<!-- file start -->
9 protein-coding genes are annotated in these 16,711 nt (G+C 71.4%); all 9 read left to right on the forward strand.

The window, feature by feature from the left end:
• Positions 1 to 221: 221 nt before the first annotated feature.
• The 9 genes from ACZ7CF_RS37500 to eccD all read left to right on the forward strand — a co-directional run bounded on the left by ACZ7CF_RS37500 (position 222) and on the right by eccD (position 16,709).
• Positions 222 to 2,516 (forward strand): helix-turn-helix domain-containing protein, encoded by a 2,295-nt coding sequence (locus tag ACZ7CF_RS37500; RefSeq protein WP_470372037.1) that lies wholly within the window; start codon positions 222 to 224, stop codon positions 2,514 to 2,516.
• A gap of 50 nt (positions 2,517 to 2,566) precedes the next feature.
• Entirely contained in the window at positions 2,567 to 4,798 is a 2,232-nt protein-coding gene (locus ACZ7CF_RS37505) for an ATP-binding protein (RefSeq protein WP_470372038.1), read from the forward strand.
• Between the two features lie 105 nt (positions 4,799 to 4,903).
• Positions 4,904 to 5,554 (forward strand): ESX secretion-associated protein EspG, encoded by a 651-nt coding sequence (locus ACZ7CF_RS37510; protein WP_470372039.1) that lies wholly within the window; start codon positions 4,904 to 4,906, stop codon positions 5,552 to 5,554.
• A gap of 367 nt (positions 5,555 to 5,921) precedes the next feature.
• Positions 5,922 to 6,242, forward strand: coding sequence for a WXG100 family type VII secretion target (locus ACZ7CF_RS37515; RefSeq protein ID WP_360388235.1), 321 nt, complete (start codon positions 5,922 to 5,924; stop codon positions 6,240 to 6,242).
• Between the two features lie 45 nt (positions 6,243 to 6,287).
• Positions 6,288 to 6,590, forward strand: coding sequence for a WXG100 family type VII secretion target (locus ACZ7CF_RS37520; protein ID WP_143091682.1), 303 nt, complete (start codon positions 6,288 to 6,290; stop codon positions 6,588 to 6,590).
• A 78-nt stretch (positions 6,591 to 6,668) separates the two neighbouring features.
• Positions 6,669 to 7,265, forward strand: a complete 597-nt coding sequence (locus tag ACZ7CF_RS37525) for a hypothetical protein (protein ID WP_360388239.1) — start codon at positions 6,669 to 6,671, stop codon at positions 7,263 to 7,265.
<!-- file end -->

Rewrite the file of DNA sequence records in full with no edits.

9 protein-coding genes are annotated in these 16,711 nt (G+C 71.4%); all 9 read left to right on the forward strand.

The window, feature by feature from the left end:
• Positions 1 to 221: 221 nt before the first annotated feature.
• The 9 genes from ACZ7CF_RS37500 to eccD all read left to right on the forward strand — a co-directional run bounded on the left by ACZ7CF_RS37500 (position 222) and on the right by eccD (position 16,709).
• Positions 222 to 2,516 (forward strand): helix-turn-helix domain-containing protein, encoded by a 2,295-nt coding sequence (locus tag ACZ7CF_RS37500; RefSeq protein WP_470372037.1) that lies wholly within the window; start codon positions 222 to 224, stop codon positions 2,514 to 2,516.
• A gap of 50 nt (positions 2,517 to 2,566) precedes the next feature.
• Entirely contained in the window at positions 2,567 to 4,798 is a 2,232-nt protein-coding gene (locus ACZ7CF_RS37505) for an ATP-binding protein (RefSeq protein WP_470372038.1), read from the forward strand.
• Between the two features lie 105 nt (positions 4,799 to 4,903).
• Positions 4,904 to 5,554 (forward strand): ESX secretion-associated protein EspG, encoded by a 651-nt coding sequence (locus ACZ7CF_RS37510; protein WP_470372039.1) that lies wholly within the window; start codon positions 4,904 to 4,906, stop codon positions 5,552 to 5,554.
• A gap of 367 nt (positions 5,555 to 5,921) precedes the next feature.
• Positions 5,922 to 6,242, forward strand: coding sequence for a WXG100 family type VII secretion target (locus ACZ7CF_RS37515; RefSeq protein ID WP_360388235.1), 321 nt, complete (start codon positions 5,922 to 5,924; stop codon positions 6,240 to 6,242).
• Between the two features lie 45 nt (positions 6,243 to 6,287).
• Positions 6,288 to 6,590, forward strand: coding sequence for a WXG100 family type VII secretion target (locus ACZ7CF_RS37520; protein ID WP_143091682.1), 303 nt, complete (start codon positions 6,288 to 6,290; stop codon positions 6,588 to 6,590).
• A 78-nt stretch (positions 6,591 to 6,668) separates the two neighbouring features.
• Positions 6,669 to 7,265, forward strand: a complete 597-nt coding sequence (locus tag ACZ7CF_RS37525) for a hypothetical protein (protein ID WP_360388239.1) — start codon at positions 6,669 to 6,671, stop codon at positions 7,263 to 7,265.